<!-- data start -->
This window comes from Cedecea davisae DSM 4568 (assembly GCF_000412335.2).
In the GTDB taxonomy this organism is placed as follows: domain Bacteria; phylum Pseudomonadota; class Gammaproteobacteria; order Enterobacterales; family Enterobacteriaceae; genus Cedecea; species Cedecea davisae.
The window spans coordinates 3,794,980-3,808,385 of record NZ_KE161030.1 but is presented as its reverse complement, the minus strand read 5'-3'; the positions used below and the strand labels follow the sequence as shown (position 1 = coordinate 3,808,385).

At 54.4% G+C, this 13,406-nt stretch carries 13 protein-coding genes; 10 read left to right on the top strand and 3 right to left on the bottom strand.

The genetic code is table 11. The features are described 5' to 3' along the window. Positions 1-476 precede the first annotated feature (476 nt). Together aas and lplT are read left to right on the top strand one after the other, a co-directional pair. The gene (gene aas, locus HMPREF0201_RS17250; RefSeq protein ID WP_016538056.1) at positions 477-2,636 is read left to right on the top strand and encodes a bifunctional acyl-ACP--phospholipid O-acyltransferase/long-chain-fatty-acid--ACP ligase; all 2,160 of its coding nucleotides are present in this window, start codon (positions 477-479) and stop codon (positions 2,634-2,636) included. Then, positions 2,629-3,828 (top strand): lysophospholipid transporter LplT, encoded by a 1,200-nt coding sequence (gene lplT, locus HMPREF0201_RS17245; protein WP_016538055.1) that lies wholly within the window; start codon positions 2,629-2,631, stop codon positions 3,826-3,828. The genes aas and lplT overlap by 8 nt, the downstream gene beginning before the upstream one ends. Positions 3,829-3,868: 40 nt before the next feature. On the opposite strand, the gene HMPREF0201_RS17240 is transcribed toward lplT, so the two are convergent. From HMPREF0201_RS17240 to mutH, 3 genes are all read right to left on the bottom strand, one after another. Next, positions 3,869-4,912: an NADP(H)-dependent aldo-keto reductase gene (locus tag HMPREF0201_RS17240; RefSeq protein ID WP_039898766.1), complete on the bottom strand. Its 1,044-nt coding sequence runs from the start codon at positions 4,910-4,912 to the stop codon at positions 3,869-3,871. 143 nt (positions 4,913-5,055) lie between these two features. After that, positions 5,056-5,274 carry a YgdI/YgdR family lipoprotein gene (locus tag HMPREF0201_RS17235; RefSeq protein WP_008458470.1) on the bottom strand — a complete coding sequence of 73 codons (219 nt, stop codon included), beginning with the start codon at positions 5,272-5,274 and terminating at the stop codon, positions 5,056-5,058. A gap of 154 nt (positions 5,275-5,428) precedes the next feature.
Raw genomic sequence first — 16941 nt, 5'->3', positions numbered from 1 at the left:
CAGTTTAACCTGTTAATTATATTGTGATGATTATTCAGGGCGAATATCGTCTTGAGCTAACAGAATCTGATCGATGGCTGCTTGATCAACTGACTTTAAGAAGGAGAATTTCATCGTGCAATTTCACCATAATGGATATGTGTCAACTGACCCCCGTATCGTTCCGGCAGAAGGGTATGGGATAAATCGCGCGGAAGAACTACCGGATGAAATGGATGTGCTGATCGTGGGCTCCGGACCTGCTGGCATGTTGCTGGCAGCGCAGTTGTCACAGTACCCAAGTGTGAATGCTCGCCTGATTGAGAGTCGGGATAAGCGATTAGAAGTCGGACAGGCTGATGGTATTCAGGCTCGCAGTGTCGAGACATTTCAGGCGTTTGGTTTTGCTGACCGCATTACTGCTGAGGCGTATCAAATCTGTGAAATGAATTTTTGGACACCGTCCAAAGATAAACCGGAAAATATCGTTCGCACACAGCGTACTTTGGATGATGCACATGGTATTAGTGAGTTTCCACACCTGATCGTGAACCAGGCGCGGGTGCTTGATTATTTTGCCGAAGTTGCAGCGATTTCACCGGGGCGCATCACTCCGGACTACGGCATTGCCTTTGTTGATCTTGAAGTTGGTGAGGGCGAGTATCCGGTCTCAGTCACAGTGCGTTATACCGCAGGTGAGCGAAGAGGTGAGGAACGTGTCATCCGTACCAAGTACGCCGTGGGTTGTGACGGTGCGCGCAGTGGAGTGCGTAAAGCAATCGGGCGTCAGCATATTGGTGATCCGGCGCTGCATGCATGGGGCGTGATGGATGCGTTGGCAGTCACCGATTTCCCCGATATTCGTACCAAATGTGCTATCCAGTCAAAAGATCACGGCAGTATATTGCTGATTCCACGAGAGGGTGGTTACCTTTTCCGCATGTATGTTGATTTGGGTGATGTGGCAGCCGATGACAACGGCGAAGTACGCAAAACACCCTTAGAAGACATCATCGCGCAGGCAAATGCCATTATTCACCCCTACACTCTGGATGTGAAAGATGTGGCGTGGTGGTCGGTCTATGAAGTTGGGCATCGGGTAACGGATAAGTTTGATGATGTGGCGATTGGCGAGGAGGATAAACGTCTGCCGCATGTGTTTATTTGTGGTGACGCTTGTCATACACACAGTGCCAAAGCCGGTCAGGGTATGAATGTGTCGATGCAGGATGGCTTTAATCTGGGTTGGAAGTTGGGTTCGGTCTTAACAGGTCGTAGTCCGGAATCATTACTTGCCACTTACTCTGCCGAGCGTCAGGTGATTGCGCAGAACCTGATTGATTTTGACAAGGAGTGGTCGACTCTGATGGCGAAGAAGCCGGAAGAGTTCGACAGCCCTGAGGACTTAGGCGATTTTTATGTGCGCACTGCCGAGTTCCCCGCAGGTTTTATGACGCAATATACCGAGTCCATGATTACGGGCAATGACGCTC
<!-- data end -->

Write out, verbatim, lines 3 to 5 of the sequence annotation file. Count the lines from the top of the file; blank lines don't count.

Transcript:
The window spans coordinates 3,794,980-3,808,385 of record NZ_KE161030.1 but is presented as its reverse complement, the minus strand read 5'-3'; the positions used below and the strand labels follow the sequence as shown (position 1 = coordinate 3,808,385).

At 54.4% G+C, this 13,406-nt stretch carries 13 protein-coding genes; 10 read left to right on the top strand and 3 right to left on the bottom strand.

The genetic code is table 11. The features are described 5' to 3' along the window. Positions 1-476 precede the first annotated feature (476 nt). Together aas and lplT are read left to right on the top strand one after the other, a co-directional pair. The gene (gene aas, locus HMPREF0201_RS17250; RefSeq protein ID WP_016538056.1) at positions 477-2,636 is read left to right on the top strand and encodes a bifunctional acyl-ACP--phospholipid O-acyltransferase/long-chain-fatty-acid--ACP ligase; all 2,160 of its coding nucleotides are present in this window, start codon (positions 477-479) and stop codon (positions 2,634-2,636) included. Then, positions 2,629-3,828 (top strand): lysophospholipid transporter LplT, encoded by a 1,200-nt coding sequence (gene lplT, locus HMPREF0201_RS17245; protein WP_016538055.1) that lies wholly within the window; start codon positions 2,629-2,631, stop codon positions 3,826-3,828. The genes aas and lplT overlap by 8 nt, the downstream gene beginning before the upstream one ends. Positions 3,829-3,868: 40 nt before the next feature. On the opposite strand, the gene HMPREF0201_RS17240 is transcribed toward lplT, so the two are convergent. From HMPREF0201_RS17240 to mutH, 3 genes are all read right to left on the bottom strand, one after another. Next, positions 3,869-4,912: an NADP(H)-dependent aldo-keto reductase gene (locus tag HMPREF0201_RS17240; RefSeq protein ID WP_039898766.1), complete on the bottom strand. Its 1,044-nt coding sequence runs from the start codon at positions 4,910-4,912 to the stop codon at positions 3,869-3,871. 143 nt (positions 4,913-5,055) lie between these two features. After that, positions 5,056-5,274 carry a YgdI/YgdR family lipoprotein gene (locus tag HMPREF0201_RS17235; RefSeq protein WP_008458470.1) on the bottom strand — a complete coding sequence of 73 codons (219 nt, stop codon included), beginning with the start codon at positions 5,272-5,274 and terminating at the stop codon, positions 5,056-5,058. A gap of 154 nt (positions 5,275-5,428) precedes the next feature.